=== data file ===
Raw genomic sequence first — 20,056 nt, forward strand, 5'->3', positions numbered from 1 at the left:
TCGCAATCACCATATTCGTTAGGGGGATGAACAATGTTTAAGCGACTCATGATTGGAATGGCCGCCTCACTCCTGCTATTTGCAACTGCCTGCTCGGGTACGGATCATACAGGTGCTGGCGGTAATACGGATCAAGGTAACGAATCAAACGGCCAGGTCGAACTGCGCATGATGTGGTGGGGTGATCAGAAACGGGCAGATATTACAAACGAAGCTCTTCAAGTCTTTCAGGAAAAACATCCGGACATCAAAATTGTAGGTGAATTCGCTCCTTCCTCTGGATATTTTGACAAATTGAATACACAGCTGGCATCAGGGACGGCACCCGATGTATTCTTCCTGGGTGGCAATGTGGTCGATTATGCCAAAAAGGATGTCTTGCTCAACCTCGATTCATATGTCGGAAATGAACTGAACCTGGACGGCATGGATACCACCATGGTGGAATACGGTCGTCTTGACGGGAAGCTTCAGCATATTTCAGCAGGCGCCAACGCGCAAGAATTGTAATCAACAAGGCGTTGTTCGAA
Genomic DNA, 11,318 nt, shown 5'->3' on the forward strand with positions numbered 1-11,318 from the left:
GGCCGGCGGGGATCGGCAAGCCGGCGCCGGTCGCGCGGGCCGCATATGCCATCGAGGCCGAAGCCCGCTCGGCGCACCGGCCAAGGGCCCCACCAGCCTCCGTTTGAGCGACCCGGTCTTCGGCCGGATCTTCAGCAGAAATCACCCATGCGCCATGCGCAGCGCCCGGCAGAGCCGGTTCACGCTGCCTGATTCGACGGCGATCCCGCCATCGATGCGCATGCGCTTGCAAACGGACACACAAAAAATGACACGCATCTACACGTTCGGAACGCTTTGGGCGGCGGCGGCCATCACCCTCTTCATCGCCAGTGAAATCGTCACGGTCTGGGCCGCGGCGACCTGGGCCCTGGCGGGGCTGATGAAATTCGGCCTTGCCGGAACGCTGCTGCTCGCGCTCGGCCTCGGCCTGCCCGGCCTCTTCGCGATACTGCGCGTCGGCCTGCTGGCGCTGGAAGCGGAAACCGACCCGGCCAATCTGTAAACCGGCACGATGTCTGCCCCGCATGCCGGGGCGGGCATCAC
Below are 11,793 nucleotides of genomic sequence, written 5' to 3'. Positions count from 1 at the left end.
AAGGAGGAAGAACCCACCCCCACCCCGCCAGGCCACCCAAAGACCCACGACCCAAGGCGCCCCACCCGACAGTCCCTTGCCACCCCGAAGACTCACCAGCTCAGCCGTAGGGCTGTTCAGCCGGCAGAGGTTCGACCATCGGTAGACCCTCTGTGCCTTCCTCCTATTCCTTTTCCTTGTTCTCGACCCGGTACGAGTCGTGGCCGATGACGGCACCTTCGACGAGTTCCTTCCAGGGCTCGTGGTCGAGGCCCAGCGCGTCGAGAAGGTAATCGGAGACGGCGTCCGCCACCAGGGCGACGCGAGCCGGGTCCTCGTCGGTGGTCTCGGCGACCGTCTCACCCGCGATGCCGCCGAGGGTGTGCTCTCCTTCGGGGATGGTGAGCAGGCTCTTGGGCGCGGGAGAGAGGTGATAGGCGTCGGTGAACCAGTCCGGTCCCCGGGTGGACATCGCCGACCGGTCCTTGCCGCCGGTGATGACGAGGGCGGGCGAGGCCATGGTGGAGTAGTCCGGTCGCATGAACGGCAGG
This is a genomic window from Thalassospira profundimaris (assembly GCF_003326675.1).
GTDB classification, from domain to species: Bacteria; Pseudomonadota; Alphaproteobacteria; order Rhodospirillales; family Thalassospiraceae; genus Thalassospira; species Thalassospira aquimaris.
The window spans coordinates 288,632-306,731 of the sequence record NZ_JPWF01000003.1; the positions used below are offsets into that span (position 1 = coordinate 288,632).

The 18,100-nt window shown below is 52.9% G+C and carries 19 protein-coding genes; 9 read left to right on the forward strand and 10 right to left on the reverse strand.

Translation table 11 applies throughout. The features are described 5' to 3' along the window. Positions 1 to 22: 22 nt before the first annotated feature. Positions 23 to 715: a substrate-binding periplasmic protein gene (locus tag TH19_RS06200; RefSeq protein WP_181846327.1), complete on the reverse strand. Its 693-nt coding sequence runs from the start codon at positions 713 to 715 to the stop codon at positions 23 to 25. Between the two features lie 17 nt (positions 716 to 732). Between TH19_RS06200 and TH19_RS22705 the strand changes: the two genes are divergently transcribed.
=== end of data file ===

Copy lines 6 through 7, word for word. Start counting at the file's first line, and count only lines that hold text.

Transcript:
AAGGAGGAAGAACCCACCCCCACCCCGCCAGGCCACCCAAAGACCCACGACCCAAGGCGCCCCACCCGACAGTCCCTTGCCACCCCGAAGACTCACCAGCTCAGCCGTAGGGCTGTTCAGCCGGCAGAGGTTCGACCATCGGTAGACCCTCTGTGCCTTCCTCCTATTCCTTTTCCTTGTTCTCGACCCGGTACGAGTCGTGGCCGATGACGGCACCTTCGACGAGTTCCTTCCAGGGCTCGTGGTCGAGGCCCAGCGCGTCGAGAAGGTAATCGGAGACGGCGTCCGCCACCAGGGCGACGCGAGCCGGGTCCTCGTCGGTGGTCTCGGCGACCGTCTCACCCGCGATGCCGCCGAGGGTGTGCTCTCCTTCGGGGATGGTGAGCAGGCTCTTGGGCGCGGGAGAGAGGTGATAGGCGTCGGTGAACCAGTCCGGTCCCCGGGTGGACATCGCCGACCGGTCCTTGCCGCCGGTGATGACGAGGGCGGGCGAGGCCATGGTGGAGTAGTCCGGTCGCATGAACGGCAGG
This is a genomic window from Thalassospira profundimaris (assembly GCF_003326675.1).